January 9 Tip of the Week

“Lessons from Pepsi Co. and Kronos”

Recently, Pepsi Co. was the subject of a class action lawsuit from employees who claimed that due to a hacking of the Kronos timekeeping system, the employees were not properly paid for all hours worked including overtime.  The plaintiffs allege that, rather than properly accounting for the time worked by employees, Pepsi Co. based their pay after the hacking of the electronic timekeeping system on their work schedules or on the wages they received prior to the hack.  Claiming that these inexact methods of calculating wages owed violated the wage and hour laws, the plaintiffs asserted that Pepsi Co. failed in its duty to properly pay its employees because they could have used a manual method of tracking hours which would have resulted in accurate pay for hours worked.  In an effort to resolve this dispute, Pepsi Co. recently agreed to a more than $12 million settlement with more than 70,000 workers.

Pepsi Co.’s experience in this situation offers several lessons for employers.  First and foremost, employers need to be aware of the expense and difficulty in defending against wage and hour claims.  Both the state and federal laws contain specific requirements as to how hourly employees must be paid.  The law defines hours worked and requires overtime when an employee exceeds a certain number of hours in a day or a work week.  Classifying employees as exempt also requires a clear analysis of the employee’s job duties and responsibilities, annual wages, and method of payment to ensure that the classification is accurate.  A failure to properly classify an employee as exempt or non-exempt can be very costly, as can the failure to properly pay an employee for all time worked including overtime.  Both state and federal agencies are readily available to assist employees in filing unpaid wage claims and it is difficult for employers to defend against these claims if they do not have comprehensive records of the hours worked by employees and the amounts paid to employees.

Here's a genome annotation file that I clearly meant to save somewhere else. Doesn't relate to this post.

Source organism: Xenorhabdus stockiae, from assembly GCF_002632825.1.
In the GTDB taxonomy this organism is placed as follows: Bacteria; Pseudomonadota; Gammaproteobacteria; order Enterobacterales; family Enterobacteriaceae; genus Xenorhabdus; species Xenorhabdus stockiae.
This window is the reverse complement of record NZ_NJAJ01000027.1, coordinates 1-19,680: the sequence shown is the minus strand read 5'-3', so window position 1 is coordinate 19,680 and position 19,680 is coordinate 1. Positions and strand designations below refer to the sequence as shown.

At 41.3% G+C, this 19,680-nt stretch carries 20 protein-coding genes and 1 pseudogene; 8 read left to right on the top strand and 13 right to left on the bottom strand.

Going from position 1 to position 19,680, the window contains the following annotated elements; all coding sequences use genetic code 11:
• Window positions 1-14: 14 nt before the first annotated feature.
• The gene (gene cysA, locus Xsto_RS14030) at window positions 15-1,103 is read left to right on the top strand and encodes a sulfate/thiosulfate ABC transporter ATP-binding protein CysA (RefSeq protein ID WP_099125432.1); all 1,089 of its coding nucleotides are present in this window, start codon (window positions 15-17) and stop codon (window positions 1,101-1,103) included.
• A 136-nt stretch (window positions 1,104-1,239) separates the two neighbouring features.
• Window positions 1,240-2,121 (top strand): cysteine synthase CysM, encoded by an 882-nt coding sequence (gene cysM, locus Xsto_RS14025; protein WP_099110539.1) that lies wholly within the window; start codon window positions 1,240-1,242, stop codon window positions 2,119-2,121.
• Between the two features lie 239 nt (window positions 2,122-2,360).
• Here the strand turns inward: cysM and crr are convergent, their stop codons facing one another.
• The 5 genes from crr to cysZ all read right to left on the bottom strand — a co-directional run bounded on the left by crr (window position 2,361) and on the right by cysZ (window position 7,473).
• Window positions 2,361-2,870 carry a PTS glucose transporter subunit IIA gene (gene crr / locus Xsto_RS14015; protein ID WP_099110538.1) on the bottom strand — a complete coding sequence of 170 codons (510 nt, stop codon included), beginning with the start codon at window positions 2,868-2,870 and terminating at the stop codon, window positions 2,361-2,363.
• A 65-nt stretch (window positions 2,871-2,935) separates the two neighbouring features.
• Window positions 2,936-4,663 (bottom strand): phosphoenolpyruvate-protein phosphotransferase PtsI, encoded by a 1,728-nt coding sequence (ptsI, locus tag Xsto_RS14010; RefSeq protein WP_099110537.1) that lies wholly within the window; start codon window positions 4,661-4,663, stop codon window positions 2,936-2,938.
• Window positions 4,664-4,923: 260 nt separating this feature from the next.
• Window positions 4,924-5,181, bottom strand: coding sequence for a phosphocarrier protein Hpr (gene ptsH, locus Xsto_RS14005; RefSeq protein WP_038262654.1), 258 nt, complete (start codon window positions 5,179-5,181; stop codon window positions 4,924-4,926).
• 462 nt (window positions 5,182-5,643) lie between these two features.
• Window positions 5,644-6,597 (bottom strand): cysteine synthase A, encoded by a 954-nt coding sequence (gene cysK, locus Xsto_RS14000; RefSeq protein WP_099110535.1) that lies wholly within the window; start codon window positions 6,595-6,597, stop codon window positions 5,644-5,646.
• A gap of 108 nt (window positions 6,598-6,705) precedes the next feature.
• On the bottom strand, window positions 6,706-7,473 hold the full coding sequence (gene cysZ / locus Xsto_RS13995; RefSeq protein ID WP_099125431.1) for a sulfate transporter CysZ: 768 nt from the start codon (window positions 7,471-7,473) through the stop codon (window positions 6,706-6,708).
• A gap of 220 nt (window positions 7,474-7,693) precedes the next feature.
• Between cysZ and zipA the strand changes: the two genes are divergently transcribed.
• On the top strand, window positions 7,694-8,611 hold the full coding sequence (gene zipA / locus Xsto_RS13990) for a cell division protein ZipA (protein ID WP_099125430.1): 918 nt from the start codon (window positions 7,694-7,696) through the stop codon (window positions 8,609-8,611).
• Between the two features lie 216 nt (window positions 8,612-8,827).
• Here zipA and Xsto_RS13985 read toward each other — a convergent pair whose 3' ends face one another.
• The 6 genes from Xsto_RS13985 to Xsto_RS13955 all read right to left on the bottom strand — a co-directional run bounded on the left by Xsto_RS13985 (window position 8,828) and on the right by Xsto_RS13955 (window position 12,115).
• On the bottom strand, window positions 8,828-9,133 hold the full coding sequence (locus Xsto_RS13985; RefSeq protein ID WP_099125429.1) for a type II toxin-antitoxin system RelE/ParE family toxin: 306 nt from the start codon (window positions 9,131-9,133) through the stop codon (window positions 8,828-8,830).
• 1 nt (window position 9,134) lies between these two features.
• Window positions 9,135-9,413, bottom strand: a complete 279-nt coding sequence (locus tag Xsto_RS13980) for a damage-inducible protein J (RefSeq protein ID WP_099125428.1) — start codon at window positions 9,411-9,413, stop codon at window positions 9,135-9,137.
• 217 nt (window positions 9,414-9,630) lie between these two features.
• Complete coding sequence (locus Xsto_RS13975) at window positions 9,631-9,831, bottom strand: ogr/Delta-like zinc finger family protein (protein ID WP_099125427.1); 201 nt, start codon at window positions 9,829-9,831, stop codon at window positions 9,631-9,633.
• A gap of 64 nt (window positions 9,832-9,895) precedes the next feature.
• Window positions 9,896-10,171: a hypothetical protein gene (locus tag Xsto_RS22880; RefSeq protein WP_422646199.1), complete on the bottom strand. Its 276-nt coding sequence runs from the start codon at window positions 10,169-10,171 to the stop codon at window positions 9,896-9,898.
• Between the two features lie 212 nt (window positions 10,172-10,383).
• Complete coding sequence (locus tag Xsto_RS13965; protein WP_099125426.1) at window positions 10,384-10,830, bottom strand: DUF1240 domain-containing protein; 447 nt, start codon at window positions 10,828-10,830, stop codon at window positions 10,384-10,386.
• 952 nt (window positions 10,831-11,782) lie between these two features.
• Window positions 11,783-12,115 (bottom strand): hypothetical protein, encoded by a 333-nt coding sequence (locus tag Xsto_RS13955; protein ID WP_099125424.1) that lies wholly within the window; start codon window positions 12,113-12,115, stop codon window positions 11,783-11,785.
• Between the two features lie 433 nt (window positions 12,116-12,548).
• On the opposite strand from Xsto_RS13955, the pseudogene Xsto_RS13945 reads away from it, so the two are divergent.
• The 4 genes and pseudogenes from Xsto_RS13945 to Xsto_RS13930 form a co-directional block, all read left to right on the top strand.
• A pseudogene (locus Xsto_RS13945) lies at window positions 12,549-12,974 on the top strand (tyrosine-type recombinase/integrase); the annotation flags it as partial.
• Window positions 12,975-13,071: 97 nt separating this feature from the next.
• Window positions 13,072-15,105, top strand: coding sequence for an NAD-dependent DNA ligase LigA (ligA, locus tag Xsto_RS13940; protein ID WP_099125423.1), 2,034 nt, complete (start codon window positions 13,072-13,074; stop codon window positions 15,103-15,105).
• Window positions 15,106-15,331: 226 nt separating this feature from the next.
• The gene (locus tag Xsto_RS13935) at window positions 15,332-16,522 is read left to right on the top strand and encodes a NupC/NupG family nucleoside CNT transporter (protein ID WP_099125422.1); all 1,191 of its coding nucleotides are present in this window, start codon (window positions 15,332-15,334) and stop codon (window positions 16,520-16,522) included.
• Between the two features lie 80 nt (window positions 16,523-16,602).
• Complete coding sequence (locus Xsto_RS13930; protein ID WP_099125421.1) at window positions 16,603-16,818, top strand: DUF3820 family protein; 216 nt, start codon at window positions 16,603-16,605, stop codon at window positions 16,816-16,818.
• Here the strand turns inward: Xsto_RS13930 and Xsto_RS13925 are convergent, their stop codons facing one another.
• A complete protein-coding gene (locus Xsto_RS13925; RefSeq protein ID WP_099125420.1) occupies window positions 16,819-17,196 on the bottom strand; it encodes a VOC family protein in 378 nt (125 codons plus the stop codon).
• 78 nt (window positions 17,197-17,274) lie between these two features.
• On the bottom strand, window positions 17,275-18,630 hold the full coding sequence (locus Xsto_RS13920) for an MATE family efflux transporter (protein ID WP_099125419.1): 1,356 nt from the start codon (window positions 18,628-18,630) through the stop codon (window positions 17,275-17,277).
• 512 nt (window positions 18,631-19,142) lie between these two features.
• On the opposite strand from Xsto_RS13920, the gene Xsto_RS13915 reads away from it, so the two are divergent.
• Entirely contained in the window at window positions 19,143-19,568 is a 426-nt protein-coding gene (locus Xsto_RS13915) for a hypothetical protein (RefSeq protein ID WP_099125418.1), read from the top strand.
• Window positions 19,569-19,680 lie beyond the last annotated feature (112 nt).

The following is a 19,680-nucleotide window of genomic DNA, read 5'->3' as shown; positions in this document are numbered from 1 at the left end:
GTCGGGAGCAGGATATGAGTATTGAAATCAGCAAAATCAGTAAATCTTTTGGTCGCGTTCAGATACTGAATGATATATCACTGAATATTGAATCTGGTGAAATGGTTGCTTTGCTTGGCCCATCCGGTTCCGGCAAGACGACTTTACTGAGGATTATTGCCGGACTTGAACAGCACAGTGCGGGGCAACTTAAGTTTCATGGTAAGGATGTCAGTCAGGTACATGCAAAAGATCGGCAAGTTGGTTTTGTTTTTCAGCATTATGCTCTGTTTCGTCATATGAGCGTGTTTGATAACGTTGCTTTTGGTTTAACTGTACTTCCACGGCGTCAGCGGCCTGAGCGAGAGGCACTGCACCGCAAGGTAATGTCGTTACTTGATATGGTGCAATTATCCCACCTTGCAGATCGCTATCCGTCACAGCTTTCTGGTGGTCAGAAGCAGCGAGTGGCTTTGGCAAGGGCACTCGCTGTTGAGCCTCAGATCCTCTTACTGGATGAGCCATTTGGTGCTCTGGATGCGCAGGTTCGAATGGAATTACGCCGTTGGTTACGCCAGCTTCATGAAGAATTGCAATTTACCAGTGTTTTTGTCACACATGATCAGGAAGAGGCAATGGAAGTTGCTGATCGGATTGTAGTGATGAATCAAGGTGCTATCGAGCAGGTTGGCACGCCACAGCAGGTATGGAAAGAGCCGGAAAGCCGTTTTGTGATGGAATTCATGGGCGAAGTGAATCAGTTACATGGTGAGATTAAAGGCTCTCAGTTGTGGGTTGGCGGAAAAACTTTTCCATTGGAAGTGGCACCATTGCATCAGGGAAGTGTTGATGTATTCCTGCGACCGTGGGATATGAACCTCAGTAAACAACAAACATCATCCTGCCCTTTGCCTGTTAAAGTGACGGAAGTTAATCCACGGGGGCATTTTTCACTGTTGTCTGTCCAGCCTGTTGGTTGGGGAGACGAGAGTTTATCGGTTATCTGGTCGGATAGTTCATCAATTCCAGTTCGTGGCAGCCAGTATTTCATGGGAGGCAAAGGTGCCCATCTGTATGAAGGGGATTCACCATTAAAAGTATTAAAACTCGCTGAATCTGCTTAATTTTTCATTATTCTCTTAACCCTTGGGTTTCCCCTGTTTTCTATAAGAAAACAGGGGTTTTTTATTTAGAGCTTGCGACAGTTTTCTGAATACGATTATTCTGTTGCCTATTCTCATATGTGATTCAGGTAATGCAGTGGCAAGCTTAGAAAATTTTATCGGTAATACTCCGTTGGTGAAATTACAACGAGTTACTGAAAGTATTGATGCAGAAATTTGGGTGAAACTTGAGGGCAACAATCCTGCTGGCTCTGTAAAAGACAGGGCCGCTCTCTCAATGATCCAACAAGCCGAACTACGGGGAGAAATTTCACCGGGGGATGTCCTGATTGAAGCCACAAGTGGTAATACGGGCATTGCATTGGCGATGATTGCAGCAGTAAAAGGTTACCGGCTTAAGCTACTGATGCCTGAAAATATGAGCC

Second, when an employer contracts with another company for a service, such as a payroll service, it is very easy for the employer to rely solely on that outside company to ensure compliance with the law and accuracy in pay.  The recent Pepsi case serves as a great reminder that employers cannot simply rely on other companies to carry out their legal obligations and, when something goes wrong with the contracted service, the employer must be ready and able to step in and resume that function.  In Pepsi’s case, had Pepsi used old time clocks or developed a different method of timekeeping to replace the Kronos system while the hack was ongoing, they could have avoided the lawsuit. 

Third, when entering into service agreements, it is important to determine who is responsible for losses when something goes wrong with the service provided.  Selecting a vendor requires a thorough vetting of the companies seeking to provide you with services.  Before entering into an agreement with a vendor, it is important to ensure that they are up to date on all compliance issues, including those that involve cybersecurity.  It is also important to ensure that the contract with the vendor provides regular reporting processes and an ability for you to access information necessary to protect yourself against any claims arising out of the vendor’s services.  Finally, you will want to ensure that there is language in the agreement that addresses liability issues, indemnification, and other protections should problems arise during the relationship with the vendor. 

MyHRcounsel can assist you with all aspects of your labor and employment obligations, from agreements with vendors to ensuring that you are properly paying your employees.  Our team of attorneys is ready and able to help you with your labor and employment issues – big or small.